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REL Intro


This is the first post in the Vinnie Research & Exploration Log (REL). This journal aims to serve several purposes.

  • This journal is intended to be an off shoot of my normal writing that focus on reporting discoveries, knowledge, and new information learned. While my normal developer journal is a catch all for these types of things as well, this is a more curated set of articles that center around pre-determined topics to research.
  • Unlike my typical developer journal, this set of articles are intended to be viewed by others and not just useful for my own reflection and retrospection.
  • Lastly, I've learned in the past couple of years that you should never start a project without a plan and the first part of that plan is to know where you will store your files and content. This log should serve as that location for things within scope.


To kick things off, this blog site itself is powered by Gatsby, a React based static site generator, that is capable of parsing and presenting all manner of web content.

I've always been partial to static site generators that parse markdown as the primary source format. In otherwords, I prefer to always write all of my content in markdown and then I can easily move that same content from site generate to site generator or markdown editor to markdown editor. Markdown itself is a text based format that can be easily viewable from any text editor and is remarkably good at being revision controlled in modern platforms like git.


Gatsby is based on the widly popular client side React framework. The way a typical gatsby site is constructed is through the compilation and configuration of a number of Gatsby plugins.

I've deployed several Gatsby projects in the past, but they were all based on starter commands. After Gatsby CLI is installed, you can run various gatsby commands directly from the command prompt. One of these commands will allow you to have gatsby automatically download a template or starter project from github locally on your machine. From here, you simply fixup the configurations and commitpush changes to your own git repository.

It wasn't until today that I actually decided to take a look under the hood. Turns out that Gatsby has a good tutorial to show users how to create their own Blog site from scratch. The conclusion I've ultimately come to is that most of the more simple started packs that I've found online are just the tutorial output with minor stylistic differences or external service integrations. Sometimes the plugins used are abstracted away behind a larger theme plugin, which is mildly infurating because it becomes a lot harder to extend something buried in the node_modules directory.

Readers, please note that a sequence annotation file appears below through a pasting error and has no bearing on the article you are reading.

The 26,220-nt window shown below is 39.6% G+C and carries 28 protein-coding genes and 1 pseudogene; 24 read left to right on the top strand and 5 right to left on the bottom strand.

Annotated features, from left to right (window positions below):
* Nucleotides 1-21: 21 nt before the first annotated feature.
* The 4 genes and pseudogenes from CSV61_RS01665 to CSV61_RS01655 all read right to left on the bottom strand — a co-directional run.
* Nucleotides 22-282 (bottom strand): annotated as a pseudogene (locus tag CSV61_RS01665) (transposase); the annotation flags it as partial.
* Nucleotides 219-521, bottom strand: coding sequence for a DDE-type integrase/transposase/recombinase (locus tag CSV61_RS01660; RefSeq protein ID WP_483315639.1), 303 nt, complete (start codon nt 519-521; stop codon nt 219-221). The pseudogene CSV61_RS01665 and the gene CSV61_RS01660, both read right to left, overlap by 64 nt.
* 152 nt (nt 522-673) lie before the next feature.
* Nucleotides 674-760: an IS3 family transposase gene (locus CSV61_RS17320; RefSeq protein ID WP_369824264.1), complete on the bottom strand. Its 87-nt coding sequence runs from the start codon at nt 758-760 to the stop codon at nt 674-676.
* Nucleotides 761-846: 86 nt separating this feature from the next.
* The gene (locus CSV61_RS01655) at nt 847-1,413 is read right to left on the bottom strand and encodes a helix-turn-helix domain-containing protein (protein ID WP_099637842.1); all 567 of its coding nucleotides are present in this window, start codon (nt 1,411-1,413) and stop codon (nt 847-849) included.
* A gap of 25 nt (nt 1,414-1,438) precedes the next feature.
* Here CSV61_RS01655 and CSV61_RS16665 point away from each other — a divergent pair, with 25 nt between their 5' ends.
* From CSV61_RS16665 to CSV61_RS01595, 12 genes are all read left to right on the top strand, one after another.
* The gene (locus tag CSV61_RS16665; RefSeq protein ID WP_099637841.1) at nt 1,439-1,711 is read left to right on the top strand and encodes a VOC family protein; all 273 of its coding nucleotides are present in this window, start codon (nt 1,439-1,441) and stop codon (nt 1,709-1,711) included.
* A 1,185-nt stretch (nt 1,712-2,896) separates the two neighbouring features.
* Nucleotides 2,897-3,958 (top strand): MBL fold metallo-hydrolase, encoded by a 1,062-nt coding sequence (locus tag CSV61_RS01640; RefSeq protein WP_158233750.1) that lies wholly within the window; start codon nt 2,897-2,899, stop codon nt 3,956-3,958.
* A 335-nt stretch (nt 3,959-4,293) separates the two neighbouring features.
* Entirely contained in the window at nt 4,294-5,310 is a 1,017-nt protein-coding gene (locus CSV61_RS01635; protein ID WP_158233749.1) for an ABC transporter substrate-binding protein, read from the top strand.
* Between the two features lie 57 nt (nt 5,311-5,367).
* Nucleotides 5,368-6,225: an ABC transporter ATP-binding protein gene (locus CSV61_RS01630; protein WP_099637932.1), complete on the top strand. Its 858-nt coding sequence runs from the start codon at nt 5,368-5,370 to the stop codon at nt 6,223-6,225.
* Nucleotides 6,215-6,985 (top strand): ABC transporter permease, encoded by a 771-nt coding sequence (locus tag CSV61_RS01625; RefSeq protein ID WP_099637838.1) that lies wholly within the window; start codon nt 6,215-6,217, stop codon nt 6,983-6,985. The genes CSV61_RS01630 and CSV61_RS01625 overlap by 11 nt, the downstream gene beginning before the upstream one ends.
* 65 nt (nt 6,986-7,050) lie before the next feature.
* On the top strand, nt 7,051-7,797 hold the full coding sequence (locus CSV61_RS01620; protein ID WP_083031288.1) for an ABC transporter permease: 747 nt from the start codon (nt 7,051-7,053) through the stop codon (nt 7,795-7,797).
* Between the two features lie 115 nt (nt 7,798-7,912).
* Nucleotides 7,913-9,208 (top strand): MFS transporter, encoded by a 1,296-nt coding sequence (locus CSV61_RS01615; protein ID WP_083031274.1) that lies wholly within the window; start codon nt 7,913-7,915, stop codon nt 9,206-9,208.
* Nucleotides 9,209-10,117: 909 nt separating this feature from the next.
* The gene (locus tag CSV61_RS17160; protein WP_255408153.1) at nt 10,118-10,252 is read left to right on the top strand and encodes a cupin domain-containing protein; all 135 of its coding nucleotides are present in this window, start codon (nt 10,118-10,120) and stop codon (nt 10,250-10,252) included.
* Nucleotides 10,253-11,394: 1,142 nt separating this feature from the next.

Some key take aways that I've got from this experience is that although Gatsby starter packs are useful for getting something up and running quit quickly, you should always take stock of the plugins the pack is using and look up the assumptions and configuration options for those you don't recognize.


I'm a noob when it comes to React and React Native. I've only started learning the framework for the first time in Spring 2020. As such, I am constantly tripping over awesome "new" technologies that have been developed since I last did web development back in 2005. The latest is the Typography.js library. This neat little bugger can completely change the look and feel of an entire site's text. Typograpy themes do the same thing as color melodies but for the shape and appearance of the text on a site.

You can see a showcase of these themes and make tweaks within the themes as Typopgrahy.js's homepage.

Future Plans

Since I originally stated that this log was for intentional research and explorations, I suppose it would be good to log ahead of time some of the research topics I plan to pursue. Note: This list will likely change as time goes on, so don't consider it gospel.

  • Transitioning from Python 2 to 3
  • Learning modern Javascript/Typescript
  • The true impact of IPv6 in embedded development.
  • DNSSEC Internals
  • Containerization - Docker (Compose/Swarm), Kubernetes
  • Embedded DevOps - Containerization -> Jenkins
  • Hardware Description Languages (VHDL,VeriLog)
  • Advanced GDB/LLDB usage
  • JTAG Internals and State Machine
  • Linux Kernel Device Tree Internals
  • Building DIY Linux For Commercial DIY Platforms (e.g. RPi)
  • Building a test orchestration system for heterogenous systems.
  • Development of a program to determine the delta of two tar files.